From the AP comes this article.
Reed was making his first bid for elective office after working for years as a behind-the-scenes campaign strategist and leading the Christian Coalition and the state Republican Party.
He vied with Cagle for the GOP nomination in a primary race that appeared closer than expected in recent months because of Reed's work with Abramoff, who pleaded guilty to fraud and corruption earlier this year.
In attack ads and televised debates, Cagle hammered away at Reed's connections to Abramoff, and asked whether Reed could face criminal charges for accepting more than $5.3 million from two Indian tribes. Reed has not been charged with a crime and has said repeatedly that he regrets the work he did with Abramoff. Reed said he was vindicated by a two-year Senate probe.
"If good decent people offer themselves in this state for public office, we can make this state a better place," Cagle said as he declared victory.
From where I sit, I get a little nervous when someone merges religious beliefs of any kind with a political lobby and tries to openly influence government to pass laws that promote one religion over another (no matter what religion it may be). That is not to say that an elected official cannot practice his faith and vote his conscience. But, one only needs to look at how organized religion has played an integral role in abuses, throughout the history of the world, to understand why I feel this way.
Jerry Falwell and Pat Robertson have a right to express their opinions, but I do not want them or others like them, making policy. Ralph Reed led an organization that was their mouth piece. That pretty much sums it up for me.
As for Ms. McKinney, she has commanded a lot of attention in her career and seems to be having some difficulty, at present.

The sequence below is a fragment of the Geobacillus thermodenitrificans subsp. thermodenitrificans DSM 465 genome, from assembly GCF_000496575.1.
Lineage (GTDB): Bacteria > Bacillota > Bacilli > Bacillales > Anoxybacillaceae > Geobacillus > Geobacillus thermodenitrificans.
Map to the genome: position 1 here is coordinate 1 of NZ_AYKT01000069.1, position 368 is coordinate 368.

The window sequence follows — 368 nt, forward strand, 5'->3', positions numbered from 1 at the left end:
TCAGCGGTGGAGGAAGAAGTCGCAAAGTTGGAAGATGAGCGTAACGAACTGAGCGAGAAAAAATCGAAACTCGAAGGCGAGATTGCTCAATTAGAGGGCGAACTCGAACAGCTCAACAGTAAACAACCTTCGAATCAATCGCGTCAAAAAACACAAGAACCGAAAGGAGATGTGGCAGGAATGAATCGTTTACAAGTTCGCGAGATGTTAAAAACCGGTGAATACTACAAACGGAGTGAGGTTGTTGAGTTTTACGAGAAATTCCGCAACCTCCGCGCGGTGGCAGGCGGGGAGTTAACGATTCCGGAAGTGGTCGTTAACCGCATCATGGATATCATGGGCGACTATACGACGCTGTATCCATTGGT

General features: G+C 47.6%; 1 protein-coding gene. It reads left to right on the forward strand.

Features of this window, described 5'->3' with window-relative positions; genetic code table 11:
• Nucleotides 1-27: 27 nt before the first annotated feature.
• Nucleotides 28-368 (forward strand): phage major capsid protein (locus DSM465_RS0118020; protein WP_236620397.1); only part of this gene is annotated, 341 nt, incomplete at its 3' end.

From the AJC:
U.S. Rep. Cynthia McKinney is headed to a runoff against a relatively unknown challenger in a Democratic primary she was expected to win with ease.
The controversial 4th District incumbent, accused of striking a Capitol Hill police officer last March, narrowly led former DeKalb County Commissioner Hank Johnson.
Alpharetta businessman John F. Coyne III came in a distant third but with enough votes to play the spoiler in his first election, keeping McKinney from topping 50 percent of the vote.
Few political analysts expected McKinney to have much trouble in her re-election bid even though her longheld status as a political lightning rod reached new heights over her very public confrontation with the Capitol guard.
Using a strategy that has been effective before, McKinney ran a low-key campaign — even refusing to appear at major debates against her challengers. She concentrated on her base in south DeKalb, meeting with constituents in the area.
Many pundits point to her slugging a cop, but to me there's a larger issue here, too. What many may not know is, her "low key" campaign is financed by a lot of people with Arab names. And almost all of them are from outside Georgia. Which leads me to wonder, does anyone from Hezbollah, Hamas, or other potentially dangerous terror organizations drop a little cash in her till?
As for the election analysis, more voted against her than voted for her. She's in serious trouble, because she will not gain much support from the number three candidate. His supporters will likely rally behind Mr. Johnson. Maybe the nation will finally be rid of Cynthia McKinney. She is, at very least, a huge embarassment to herself and her district.